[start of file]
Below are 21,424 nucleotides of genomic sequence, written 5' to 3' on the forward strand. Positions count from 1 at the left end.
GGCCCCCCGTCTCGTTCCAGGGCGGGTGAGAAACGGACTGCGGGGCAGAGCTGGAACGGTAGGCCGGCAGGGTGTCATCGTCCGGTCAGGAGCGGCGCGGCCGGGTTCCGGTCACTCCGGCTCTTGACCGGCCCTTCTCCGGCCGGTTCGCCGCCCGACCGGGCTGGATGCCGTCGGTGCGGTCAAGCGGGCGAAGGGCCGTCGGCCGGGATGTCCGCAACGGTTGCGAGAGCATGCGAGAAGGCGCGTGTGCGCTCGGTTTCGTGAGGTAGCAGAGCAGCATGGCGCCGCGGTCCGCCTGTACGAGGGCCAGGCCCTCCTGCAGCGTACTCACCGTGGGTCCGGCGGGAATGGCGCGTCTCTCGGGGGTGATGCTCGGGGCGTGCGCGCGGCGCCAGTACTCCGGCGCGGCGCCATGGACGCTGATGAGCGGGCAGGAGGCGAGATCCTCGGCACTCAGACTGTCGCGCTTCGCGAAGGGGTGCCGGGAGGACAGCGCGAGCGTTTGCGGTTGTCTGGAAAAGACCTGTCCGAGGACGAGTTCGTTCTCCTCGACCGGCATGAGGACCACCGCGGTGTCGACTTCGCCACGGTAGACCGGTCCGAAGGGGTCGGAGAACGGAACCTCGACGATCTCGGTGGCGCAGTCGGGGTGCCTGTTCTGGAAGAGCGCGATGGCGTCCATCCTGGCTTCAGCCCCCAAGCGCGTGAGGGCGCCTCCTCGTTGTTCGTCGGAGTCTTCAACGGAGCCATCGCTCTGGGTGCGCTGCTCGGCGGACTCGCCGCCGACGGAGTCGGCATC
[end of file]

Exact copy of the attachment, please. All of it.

Below are 21,424 nucleotides of genomic sequence, written 5' to 3' on the forward strand. Positions count from 1 at the left end.
GGCCCCCCGTCTCGTTCCAGGGCGGGTGAGAAACGGACTGCGGGGCAGAGCTGGAACGGTAGGCCGGCAGGGTGTCATCGTCCGGTCAGGAGCGGCGCGGCCGGGTTCCGGTCACTCCGGCTCTTGACCGGCCCTTCTCCGGCCGGTTCGCCGCCCGACCGGGCTGGATGCCGTCGGTGCGGTCAAGCGGGCGAAGGGCCGTCGGCCGGGATGTCCGCAACGGTTGCGAGAGCATGCGAGAAGGCGCGTGTGCGCTCGGTTTCGTGAGGTAGCAGAGCAGCATGGCGCCGCGGTCCGCCTGTACGAGGGCCAGGCCCTCCTGCAGCGTACTCACCGTGGGTCCGGCGGGAATGGCGCGTCTCTCGGGGGTGATGCTCGGGGCGTGCGCGCGGCGCCAGTACTCCGGCGCGGCGCCATGGACGCTGATGAGCGGGCAGGAGGCGAGATCCTCGGCACTCAGACTGTCGCGCTTCGCGAAGGGGTGCCGGGAGGACAGCGCGAGCGTTTGCGGTTGTCTGGAAAAGACCTGTCCGAGGACGAGTTCGTTCTCCTCGACCGGCATGAGGACCACCGCGGTGTCGACTTCGCCACGGTAGACCGGTCCGAAGGGGTCGGAGAACGGAACCTCGACGATCTCGGTGGCGCAGTCGGGGTGCCTGTTCTGGAAGAGCGCGATGGCGTCCATCCTGGCTTCAGCCCCCAAGCGCGTGAGGGCGCCTCCTCGTTGTTCGTCGGAGTCTTCAACGGAGCCATCGCTCTGGGTGCGCTGCTCGGCGGACTCGCCGCCGACGGAGTCGGCATC